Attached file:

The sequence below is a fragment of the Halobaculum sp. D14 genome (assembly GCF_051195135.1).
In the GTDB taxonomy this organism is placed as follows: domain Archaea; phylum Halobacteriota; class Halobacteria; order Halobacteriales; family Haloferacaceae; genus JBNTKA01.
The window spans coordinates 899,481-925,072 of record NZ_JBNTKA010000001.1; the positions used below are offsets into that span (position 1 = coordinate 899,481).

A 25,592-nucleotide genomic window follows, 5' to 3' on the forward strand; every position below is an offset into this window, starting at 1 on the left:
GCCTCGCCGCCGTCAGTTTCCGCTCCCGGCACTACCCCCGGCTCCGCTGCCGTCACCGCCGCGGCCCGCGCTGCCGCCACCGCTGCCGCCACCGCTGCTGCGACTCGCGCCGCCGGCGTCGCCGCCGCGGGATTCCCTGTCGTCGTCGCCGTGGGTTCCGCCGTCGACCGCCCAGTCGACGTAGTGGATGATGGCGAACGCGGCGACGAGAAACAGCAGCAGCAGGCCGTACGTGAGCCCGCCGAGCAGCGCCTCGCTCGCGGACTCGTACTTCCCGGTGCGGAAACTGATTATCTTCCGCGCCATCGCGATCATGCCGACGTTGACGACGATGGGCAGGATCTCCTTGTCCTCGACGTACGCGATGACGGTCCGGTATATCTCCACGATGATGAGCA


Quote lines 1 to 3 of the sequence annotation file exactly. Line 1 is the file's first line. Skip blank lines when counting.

The sequence below is a fragment of the Halobaculum sp. D14 genome (assembly GCF_051195135.1).
In the GTDB taxonomy this organism is placed as follows: domain Archaea; phylum Halobacteriota; class Halobacteria; order Halobacteriales; family Haloferacaceae; genus JBNTKA01.
The window spans coordinates 899,481-925,072 of record NZ_JBNTKA010000001.1; the positions used below are offsets into that span (position 1 = coordinate 899,481).